The WTO (World Tourism Organization) tells us:

[] That visitor spend in 2015 grew 3.6%, “in line with the 4.4%” growth in visitor arrivals. At these levels (billions and trillions), a percentage-point difference is huge; does WTO not know, or does not want to trouble us?

[] That the visitor business grew faster than world trade, raising its share of exports to 7% +1pt. That is a big increase, but we presume it is primarily related to the fall in the value of oil. Trade grew 2.8% in 2015.


[] In 2015 visitor arrivals 1184mn +4.4%. Spend therefore calculates to US$1217.91 per visitor (SPV). In 2014 VAs 1134mn, meaning SPV was US$1227.42, so in 2015 SPV fell 0.8%. That may not look much, but it is a fall and therefore requires some professional comment from WTO. We are left with the impression that the WTO wants to release just good news, not market news.

[] Top source markets are actually counted by totalling spend of visitors in destinations – which is not quite the same, but which is not explained by WTO in any case. By WTO’s methodology, top are China, US. The WTO report indicates the UK is third, but actually Germany is still 3rd; see below.

[] What WTO terms “spending by Chinese travellers” is actually “spending by visitors from China or by Chinese nationals” (depending on methodology in the receiving destination). The figure was US$292bn +25%. WTO then mixes the measures by giving the China outbound travel total – which was 128mn +10%. To match the spend methodology, WTO should have added up all arrivals from China in the destinations. We are consistently surprised that the WTO continues to use these misleading definitions and figures; we presume it knows, but finds the necessary explanation too cumbersome.

[] After China in spend is the US US$120bn +9%, with 73mn +8% outbound travellers (we have government figures showing 73.5m +7.7%). Germany spend US$76bn (a fall, but WTO does not further clarify, or give the numerical total – because only Eurostat collects them, and its 2015 data is not due until June).

[] After top-3, UK spend US$63bn +8%, with 65mn +9% outbound travellers (we have government figures 65.7mn +11.7%). No further details given for France US$38bn, Russia US$35bn, Korea US$25bn.

[] WTO gives no information or comment on two collapsed markets, Brazil, Russia.

WYSKs – Alitalia, Ryanair.

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Fox – sly.  Trots – left-leaning (Trotsky) plus its more insalubrious meaning.

Foxtrots – leading the industry in a dance.



WYSKs – Alitalia, Ryanair.

WYSK – What You Should Know.


Alitalia! TinT Rides Again!

TinT (Truth in Travel): Analysing Alitalia’s 2015 results.


Alitalia’s heading:

‘On track for profitability by 2017; reports strong 2015 performance.’


‘Alitalia revenue and traffic fall again; can it make 2017 profitability target?’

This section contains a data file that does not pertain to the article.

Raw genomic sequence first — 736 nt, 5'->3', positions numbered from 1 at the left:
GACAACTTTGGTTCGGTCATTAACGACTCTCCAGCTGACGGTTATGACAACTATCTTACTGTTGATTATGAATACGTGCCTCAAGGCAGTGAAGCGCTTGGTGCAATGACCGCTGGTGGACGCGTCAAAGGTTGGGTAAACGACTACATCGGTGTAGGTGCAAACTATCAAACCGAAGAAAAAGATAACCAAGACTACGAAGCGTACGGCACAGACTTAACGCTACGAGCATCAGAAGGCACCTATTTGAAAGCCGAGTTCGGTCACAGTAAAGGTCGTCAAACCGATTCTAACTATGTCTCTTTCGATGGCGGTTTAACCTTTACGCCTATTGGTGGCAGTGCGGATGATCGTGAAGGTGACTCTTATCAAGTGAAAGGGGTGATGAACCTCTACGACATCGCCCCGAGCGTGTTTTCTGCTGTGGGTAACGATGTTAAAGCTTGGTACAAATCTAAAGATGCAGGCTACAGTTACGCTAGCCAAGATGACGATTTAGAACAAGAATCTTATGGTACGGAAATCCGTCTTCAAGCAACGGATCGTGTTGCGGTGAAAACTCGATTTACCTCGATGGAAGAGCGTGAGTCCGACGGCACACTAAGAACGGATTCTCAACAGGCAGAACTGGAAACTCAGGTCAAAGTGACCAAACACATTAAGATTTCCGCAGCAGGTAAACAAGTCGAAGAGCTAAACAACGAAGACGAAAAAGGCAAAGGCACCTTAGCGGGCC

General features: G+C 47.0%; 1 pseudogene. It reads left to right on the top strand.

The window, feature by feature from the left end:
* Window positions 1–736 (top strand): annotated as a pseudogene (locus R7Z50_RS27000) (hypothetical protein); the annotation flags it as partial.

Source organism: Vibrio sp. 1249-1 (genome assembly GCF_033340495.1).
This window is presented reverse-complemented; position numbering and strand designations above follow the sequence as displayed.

You wouldn’t know from Alitalia’s public announcements, but 2015 seemed to be another year of operational weakening. ‘Seemed’ because the company does not publish all the data every year.


We normally look at seat sales, and when we look at finance, at revenue and operating profit (not net, which can be more easily manipulated). So:

-Alitalia’s peak year for seat sales seems to have been 2011, with 24.6mn. The company does not reveal growth in 2015 (and did not report 2014 data) – just the figure. That was 22.1mn, thus a 10.2% fall against 2011 – an average annual 2.6% fall.

-Revenue. We have US$3.99bn (at US$1 to €0.90) for 2012 – no full-year since then. In 2015 US$3.68bn -7.8%, an average annual 2.7% fall.

-Operating profit. No data.

-Our manipulations. In 2012 Alitalia’s revenue was US$165 per seat sold (say, flight-segment). In 2015 it was better, US$167, a 1.2% growth, so 0.4% average annual growth.

-Other. It provides other data, but without comparative information, most are essentially worthless. Such as US$262mn from ‘codeshare revenue’. Of course Alitalia indicates that this is good, but with no comparative or other data, how can we know? Its load factor (not further defined, but we have assumed RTK over ATK, not RPK over ASK) looks worryingly low, at 76.2%. We would have thought it needs at least 10-points higher. That said, it is actually an improvement on the latest data we have, for 2006, of 65.7%!




Ryanair overtakes Europe’s top-3 airline groups

The IAG* group pushed the AFG* group into No3 place this Q1 among FSAs*. The three are now a similar size – LHG* sold 800k more seats (+4% to 22.3mn), IAG 3600k +10% 20.4mn, AFG 900k +5% 19.9mn.


But there is a big shadow over them all, in the shape of a B737. In this Q1, all those giant multi-airline groups were actually smaller than a single airline – Ryanair of course. Ryan has been the largest NFA* in Europe by far for a few years (Easyjet was about the same size until 2001), and became the largest airline of all types 10 years later.


In Q1 2015, Ryan was bigger than IAG, but smaller than AFG and LHG. But this Q1, Ryan sold 4900k more seats, growing 27% to 23.4mn!


*Notes: AFG = primarily Air France, Hop, KLM, Transavia. FSA = full-service-airline. IAG = International Consolidated Airlines Group (sic) – primarily Aer Lingus, British, Iberia, Vueling. LHG = primarily Austrian, Eurowings, Lufthansa, Swiss. NFA = no-frills-airline.




The Fox

Remember, I’ll be famous after I’m dead.